En español | Editor's Note: Even with a fresh new emphasis on investigations and prosecutions, crooks continue to bilk Medicare out of billions of dollars a year—some with frauds breathtaking in their scope and audacity.
Last month, in the largest Medicare fraud bust in history, federal agents indicted 94 people in five cities on charges of submitting more than $251 million in false claims. Those indicted included doctors, nurses and owners and executives of health care companies.
“These criminals have siphoned resources from the most vulnerable among us, “ U.S. Attorney General Eric Holder said at a news conference in Miami after the big takedown. “Their actions have also helped to drive up health care costs nationwide.”
The new health care law passed last spring is adding $350 million over the next 10 years to step up the fight against these thieves and scammers, who can use one stolen or purchased Medicare number to bill Medicare for millions of dollars of services never performed—from home health care to physical therapy—and devices never needed or delivered—from wheelchairs to prosthetic legs.
Just this week officials in Miami said that Medicare even paid for penis pumps to treat erectile dysfunction—in women.
The new law also helps investigators: For the first time the government will have the authority to stop paying a health care provider that they suspect is cheating the system.
“We’re putting would-be criminals on notice. Health care fraud is no longer a safe bet,” Holder said.
But some critics contend the funds provided in the Affordable Care Act aren’t enough to combat criminals that who have found devious ways to outwit the system for years. Referring to the two men arrested last week for the alleged penis pump scam, Pulitzer Prize winning reporter Jay Weaver wrote in the Miami Herald: “The criminal case highlights, yet again, Medicare's chronic problem of paying bills quickly without first verifying them—a glaring flaw that has undermined the taxpayer-funded system during the past decade.”
Three bills in Congress aimed at combating Medicare fraud would strengthen penalties, give law enforcement officials quicker access to Medicare claims information and put more stringent reviews on claims.
Who are these criminals and how do they work? And what do they do with the taxpayer money they steal? For an astonishing inside look at fraud so lucrative that drug dealers are deserting cocaine for Medicare, read the award-winning Bulletin piece by Weaver below.
They indulge their wildest whims—a private helicopter, Lamborghini sports cars, thoroughbred horses, even a “Pirates of the Caribbean” water theme park. For the schemers and scammers, Medicare fraud is one crime that does pay—and pay and pay.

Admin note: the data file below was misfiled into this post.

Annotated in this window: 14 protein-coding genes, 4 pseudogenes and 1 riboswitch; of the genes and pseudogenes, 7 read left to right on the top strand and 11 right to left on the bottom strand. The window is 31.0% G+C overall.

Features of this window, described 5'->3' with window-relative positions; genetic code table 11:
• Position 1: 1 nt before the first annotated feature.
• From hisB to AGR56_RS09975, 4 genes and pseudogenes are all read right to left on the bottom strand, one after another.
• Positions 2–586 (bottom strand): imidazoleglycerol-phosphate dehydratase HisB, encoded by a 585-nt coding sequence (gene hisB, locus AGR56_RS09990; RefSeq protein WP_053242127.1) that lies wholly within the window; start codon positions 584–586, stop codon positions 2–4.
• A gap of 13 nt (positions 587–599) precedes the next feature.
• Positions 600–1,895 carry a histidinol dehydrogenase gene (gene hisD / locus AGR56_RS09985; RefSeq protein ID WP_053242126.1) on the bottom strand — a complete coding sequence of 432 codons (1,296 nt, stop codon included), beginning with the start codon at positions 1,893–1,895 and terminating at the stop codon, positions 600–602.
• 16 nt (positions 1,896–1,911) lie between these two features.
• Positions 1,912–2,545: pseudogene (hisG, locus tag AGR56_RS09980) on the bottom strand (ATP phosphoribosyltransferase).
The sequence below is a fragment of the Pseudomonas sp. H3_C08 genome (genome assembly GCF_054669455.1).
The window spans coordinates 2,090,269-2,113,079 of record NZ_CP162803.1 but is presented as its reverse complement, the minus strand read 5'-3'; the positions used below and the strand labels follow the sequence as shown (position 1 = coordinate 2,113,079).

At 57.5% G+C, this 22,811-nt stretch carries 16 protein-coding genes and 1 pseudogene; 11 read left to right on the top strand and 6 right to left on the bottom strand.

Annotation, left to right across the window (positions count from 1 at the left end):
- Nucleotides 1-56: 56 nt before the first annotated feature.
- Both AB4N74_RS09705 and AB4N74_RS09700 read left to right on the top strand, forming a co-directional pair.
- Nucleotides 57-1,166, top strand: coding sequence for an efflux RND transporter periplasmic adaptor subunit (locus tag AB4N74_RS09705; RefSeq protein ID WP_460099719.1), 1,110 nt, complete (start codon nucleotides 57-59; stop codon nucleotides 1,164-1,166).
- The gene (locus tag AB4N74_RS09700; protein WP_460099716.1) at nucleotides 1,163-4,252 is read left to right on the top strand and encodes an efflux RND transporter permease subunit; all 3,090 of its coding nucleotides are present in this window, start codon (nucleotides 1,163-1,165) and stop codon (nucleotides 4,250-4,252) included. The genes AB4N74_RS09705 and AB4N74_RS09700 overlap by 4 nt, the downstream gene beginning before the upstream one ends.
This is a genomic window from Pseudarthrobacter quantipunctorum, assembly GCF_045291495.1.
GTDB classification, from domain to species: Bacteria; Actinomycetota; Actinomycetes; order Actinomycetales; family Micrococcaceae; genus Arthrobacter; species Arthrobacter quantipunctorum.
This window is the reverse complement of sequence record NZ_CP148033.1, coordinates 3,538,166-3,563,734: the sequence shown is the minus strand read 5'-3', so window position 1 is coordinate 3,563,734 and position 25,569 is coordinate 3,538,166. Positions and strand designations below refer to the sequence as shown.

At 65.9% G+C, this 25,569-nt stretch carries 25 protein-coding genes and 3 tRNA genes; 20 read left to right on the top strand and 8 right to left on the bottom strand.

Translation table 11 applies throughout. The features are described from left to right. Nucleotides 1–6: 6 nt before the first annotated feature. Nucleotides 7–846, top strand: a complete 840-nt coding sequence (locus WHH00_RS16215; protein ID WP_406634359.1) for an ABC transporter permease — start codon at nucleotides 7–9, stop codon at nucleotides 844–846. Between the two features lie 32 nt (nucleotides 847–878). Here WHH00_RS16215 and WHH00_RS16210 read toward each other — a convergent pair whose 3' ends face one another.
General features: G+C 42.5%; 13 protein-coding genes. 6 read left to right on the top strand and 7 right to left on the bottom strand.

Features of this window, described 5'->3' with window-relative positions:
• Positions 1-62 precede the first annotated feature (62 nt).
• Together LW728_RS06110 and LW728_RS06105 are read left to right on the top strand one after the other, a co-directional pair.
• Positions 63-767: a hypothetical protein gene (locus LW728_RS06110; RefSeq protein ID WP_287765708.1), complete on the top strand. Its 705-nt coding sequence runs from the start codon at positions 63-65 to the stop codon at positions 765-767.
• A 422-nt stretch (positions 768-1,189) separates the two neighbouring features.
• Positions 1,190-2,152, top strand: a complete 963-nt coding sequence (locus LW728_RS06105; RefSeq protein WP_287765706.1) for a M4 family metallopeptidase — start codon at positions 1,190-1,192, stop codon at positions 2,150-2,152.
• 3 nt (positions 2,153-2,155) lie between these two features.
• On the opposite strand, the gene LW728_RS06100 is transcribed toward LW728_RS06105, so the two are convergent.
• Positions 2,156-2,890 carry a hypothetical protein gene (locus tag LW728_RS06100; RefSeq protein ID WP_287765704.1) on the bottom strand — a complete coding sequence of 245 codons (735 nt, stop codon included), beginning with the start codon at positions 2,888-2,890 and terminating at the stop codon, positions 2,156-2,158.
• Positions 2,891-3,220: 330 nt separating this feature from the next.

The Benitez brothers of Miami—Carlos, Luis and Jose—can vouch for that, federal prosecutors say. The brothers, who operated fake storefront clinics there, were indicted last year on fraud charges after allegedly collecting $84 million from Medicare for phony medical treatments. They spent their Medicare millions on the helicopter, the horses, a rental car agency and tourist hotels—all items the government is now trying to seize and reclaim for taxpayers.
Medicare frauds are often inelegant—but they’re outrageously lucrative and relatively low-risk. So lucrative, and so low-risk, the FBI reports, that a number of cocaine dealers in Florida and California have switched from illicit drugs to Medicare fraud.
Medicare loses billions of dollars to fraud each year. “Those billions of dollars,” said Eric Holder, U.S. attorney general, “represent health care dollars” that could be spent on medicine or care or hospital visits, “but instead are wasted on greed.”
Yet Congress has denied Medicare the money officials say it needs to truly police itself. Four years ago, as fraud began spinning out of control, lawmakers ignored Medicare’s request for $300 million to fight these crimes—even though the agency’s Office of Inspector General says that every dollar spent protecting the program returns $17.
Now, with Congress and the Obama administration hoping to help finance health care reform with $500 billion in savings wrung from Medicare over the next 10 years, cracking down on fraud is a fresh priority. And it shows. Just this year, anti-fraud efforts have seen a marked increase in money and agents.